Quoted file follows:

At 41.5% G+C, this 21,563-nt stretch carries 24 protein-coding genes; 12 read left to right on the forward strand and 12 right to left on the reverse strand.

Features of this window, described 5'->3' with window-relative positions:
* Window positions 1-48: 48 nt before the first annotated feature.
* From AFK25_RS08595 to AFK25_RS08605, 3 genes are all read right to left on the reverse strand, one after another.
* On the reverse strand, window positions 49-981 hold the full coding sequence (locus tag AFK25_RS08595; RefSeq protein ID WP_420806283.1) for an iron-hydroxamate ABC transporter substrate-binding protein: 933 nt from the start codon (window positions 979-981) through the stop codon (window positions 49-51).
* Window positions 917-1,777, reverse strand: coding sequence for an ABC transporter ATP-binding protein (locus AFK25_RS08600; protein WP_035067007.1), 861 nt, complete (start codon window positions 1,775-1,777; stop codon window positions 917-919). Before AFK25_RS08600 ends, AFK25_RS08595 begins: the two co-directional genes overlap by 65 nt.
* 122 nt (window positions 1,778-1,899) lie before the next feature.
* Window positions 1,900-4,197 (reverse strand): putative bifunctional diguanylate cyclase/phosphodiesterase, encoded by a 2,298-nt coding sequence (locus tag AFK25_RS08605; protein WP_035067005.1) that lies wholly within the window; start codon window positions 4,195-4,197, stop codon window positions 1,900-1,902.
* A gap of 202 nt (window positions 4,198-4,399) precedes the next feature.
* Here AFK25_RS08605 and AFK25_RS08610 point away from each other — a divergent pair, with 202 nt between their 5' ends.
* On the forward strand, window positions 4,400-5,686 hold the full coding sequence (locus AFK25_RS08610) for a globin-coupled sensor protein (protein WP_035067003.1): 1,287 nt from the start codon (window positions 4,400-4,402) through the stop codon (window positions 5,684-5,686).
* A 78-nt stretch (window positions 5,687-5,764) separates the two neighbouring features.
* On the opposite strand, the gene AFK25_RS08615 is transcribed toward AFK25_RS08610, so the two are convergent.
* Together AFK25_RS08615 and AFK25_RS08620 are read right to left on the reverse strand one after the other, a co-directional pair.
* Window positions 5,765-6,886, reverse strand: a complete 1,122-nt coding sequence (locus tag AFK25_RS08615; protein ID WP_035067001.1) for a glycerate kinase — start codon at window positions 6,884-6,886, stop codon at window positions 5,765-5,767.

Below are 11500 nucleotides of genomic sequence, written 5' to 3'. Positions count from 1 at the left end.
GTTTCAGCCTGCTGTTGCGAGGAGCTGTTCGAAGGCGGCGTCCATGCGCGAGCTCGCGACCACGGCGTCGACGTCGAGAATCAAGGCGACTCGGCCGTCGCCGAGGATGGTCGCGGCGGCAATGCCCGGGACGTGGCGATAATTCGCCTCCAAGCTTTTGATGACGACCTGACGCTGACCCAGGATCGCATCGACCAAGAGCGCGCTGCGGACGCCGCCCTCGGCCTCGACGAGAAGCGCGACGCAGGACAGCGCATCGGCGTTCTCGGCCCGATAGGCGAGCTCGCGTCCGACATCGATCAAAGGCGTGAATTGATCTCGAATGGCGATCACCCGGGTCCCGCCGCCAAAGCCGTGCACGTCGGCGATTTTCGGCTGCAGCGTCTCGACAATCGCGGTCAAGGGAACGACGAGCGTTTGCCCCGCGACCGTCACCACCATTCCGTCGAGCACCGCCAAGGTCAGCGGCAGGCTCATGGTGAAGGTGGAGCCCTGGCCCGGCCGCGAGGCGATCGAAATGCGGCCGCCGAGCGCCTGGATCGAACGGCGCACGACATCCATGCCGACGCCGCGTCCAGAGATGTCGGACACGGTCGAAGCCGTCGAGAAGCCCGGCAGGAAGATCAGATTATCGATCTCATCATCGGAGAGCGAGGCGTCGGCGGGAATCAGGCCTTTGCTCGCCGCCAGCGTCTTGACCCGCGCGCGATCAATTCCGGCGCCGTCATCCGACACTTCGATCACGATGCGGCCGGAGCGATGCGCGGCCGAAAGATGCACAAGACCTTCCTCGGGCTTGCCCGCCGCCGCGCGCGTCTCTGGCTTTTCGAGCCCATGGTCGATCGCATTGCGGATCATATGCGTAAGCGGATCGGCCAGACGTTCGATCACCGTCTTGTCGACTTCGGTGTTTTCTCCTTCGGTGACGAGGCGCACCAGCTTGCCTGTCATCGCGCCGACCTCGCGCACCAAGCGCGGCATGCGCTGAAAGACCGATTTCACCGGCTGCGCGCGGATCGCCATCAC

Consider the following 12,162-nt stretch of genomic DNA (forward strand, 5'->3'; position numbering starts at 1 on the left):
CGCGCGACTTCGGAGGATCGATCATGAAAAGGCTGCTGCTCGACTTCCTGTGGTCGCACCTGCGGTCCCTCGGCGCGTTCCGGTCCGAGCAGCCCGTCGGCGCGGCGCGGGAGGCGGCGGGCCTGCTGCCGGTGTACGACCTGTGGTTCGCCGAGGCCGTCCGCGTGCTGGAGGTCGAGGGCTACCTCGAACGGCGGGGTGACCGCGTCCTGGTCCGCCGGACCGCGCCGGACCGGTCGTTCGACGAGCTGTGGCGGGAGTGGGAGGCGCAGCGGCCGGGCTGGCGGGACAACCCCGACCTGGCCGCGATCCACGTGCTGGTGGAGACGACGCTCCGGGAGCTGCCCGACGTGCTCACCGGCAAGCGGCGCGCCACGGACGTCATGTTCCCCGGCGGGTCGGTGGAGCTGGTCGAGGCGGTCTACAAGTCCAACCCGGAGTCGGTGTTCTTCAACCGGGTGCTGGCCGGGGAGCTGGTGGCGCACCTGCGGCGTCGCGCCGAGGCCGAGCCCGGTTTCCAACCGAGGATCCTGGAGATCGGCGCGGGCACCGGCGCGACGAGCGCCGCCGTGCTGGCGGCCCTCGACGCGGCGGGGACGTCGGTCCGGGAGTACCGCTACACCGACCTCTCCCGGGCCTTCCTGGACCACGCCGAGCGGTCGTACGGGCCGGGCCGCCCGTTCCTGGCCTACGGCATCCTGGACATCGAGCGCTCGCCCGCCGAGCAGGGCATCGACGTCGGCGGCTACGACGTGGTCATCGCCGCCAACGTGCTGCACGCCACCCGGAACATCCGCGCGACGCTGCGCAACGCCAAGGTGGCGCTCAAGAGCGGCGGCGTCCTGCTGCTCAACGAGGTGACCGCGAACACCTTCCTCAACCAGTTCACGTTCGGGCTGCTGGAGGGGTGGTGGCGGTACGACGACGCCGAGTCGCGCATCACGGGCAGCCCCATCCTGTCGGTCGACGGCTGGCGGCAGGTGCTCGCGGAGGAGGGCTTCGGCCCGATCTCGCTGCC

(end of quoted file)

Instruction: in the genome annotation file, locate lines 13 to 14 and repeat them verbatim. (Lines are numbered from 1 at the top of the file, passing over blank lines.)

* On the opposite strand, the gene AFK25_RS08615 is transcribed toward AFK25_RS08610, so the two are convergent.
* Together AFK25_RS08615 and AFK25_RS08620 are read right to left on the reverse strand one after the other, a co-directional pair.